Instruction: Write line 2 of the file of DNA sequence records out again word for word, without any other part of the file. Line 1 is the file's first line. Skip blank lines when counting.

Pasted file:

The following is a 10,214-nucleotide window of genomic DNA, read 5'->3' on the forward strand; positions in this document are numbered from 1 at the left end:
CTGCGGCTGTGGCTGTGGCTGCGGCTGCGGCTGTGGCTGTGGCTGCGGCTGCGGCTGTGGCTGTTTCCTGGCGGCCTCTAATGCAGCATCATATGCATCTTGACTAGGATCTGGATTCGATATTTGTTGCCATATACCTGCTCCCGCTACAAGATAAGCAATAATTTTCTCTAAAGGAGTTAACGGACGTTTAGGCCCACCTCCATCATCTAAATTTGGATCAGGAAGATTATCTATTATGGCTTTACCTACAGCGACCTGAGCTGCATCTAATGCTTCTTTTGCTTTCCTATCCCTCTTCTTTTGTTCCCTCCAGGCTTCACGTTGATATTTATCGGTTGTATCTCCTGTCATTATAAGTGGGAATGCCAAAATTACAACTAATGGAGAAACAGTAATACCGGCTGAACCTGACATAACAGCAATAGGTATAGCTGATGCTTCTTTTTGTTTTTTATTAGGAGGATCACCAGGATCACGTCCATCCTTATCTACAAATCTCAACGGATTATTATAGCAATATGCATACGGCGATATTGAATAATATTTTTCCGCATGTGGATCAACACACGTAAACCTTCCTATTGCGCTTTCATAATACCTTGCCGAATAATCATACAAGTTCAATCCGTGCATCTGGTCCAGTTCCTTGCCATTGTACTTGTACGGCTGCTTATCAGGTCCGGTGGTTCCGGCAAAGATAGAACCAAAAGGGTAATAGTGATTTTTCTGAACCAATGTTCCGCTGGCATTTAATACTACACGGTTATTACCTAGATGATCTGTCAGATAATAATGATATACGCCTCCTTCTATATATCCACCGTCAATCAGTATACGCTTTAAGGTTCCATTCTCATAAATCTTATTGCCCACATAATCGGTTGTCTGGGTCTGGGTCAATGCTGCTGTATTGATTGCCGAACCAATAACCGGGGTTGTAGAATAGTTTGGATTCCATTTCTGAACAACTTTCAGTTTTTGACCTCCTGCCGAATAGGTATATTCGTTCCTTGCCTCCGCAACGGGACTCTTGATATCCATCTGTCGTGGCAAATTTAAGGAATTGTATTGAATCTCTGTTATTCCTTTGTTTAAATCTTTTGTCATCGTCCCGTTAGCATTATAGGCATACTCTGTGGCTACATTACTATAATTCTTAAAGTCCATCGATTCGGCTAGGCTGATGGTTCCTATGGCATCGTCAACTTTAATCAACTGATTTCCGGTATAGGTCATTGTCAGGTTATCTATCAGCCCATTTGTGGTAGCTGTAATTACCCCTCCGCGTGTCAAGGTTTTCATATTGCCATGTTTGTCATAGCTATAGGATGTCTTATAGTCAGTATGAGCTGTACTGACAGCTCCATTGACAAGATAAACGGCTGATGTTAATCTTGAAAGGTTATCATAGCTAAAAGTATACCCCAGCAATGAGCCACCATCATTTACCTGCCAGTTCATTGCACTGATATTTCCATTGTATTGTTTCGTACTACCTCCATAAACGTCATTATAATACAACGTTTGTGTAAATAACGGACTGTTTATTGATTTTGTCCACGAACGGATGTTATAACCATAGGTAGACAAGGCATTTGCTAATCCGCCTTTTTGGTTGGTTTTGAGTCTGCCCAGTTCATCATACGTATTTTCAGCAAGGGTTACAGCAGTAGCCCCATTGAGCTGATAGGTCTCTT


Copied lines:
CTGCGGCTGTGGCTGTGGCTGCGGCTGCGGCTGTGGCTGTGGCTGCGGCTGCGGCTGTGGCTGTTTCCTGGCGGCCTCTAATGCAGCATCATATGCATCTTGACTAGGATCTGGATTCGATATTTGTTGCCATATACCTGCTCCCGCTACAAGATAAGCAATAATTTTCTCTAAAGGAGTTAACGGACGTTTAGGCCCACCTCCATCATCTAAATTTGGATCAGGAAGATTATCTATTATGGCTTTACCTACAGCGACCTGAGCTGCATCTAATGCTTCTTTTGCTTTCCTATCCCTCTTCTTTTGTTCCCTCCAGGCTTCACGTTGATATTTATCGGTTGTATCTCCTGTCATTATAAGTGGGAATGCCAAAATTACAACTAATGGAGAAACAGTAATACCGGCTGAACCTGACATAACAGCAATAGGTATAGCTGATGCTTCTTTTTGTTTTTTATTAGGAGGATCACCAGGATCACGTCCATCCTTATCTACAAATCTCAACGGATTATTATAGCAATATGCATACGGCGATATTGAATAATATTTTTCCGCATGTGGATCAACACACGTAAACCTTCCTATTGCGCTTTCATAATACCTTGCCGAATAATCATACAAGTTCAATCCGTGCATCTGGTCCAGTTCCTTGCCATTGTACTTGTACGGCTGCTTATCAGGTCCGGTGGTTCCGGCAAAGATAGAACCAAAAGGGTAATAGTGATTTTTCTGAACCAATGTTCCGCTGGCATTTAATACTACACGGTTATTACCTAGATGATCTGTCAGATAATAATGATATACGCCTCCTTCTATATATCCACCGTCAATCAGTATACGCTTTAAGGTTCCATTCTCATAAATCTTATTGCCCACATAATCGGTTGTCTGGGTCTGGGTCAATGCTGCTGTATTGATTGCCGAACCAATAACCGGGGTTGTAGAATAGTTTGGATTCCATTTCTGAACAACTTTCAGTTTTTGACCTCCTGCCGAATAGGTATATTCGTTCCTTGCCTCCGCAACGGGACTCTTGATATCCATCTGTCGTGGCAAATTTAAGGAATTGTATTGAATCTCTGTTATTCCTTTGTTTAAATCTTTTGTCATCGTCCCGTTAGCATTATAGGCATACTCTGTGGCTACATTACTATAATTCTTAAAGTCCATCGATTCGGCTAGGCTGATGGTTCCTATGGCATCGTCAACTTTAATCAACTGATTTCCGGTATAGGTCATTGTCAGGTTATCTATCAGCCCATTTGTGGTAGCTGTAATTACCCCTCCGCGTGTCAAGGTTTTCATATTGCCATGTTTGTCATAGCTATAGGATGTCTTATAGTCAGTATGAGCTGTACTGACAGCTCCATTGACAAGATAAACGGCTGATGTTAATCTTGAAAGGTTATCATAGCTAAAAGTATACCCCAGCAATGAGCCACCATCATTTACCTGCCAGTTCATTGCACTGATATTTCCATTGTATTGTTTCGTACTACCTCCATAAACGTCATTATAATACAACGTTTGTGTAAATAACGGACTGTTTATTGATTTTGTCCACGAACGGATGTTATAACCATAGGTAGACAAGGCATTTGCTAATCCGCCTTTTTGGTTGGTTTTGAGTCTGCCCAGTTCATCATACGTATTTTCAGCAAGGGTTACAGCAGTAGCCCCATTGAGCTGATAGGTCTCTT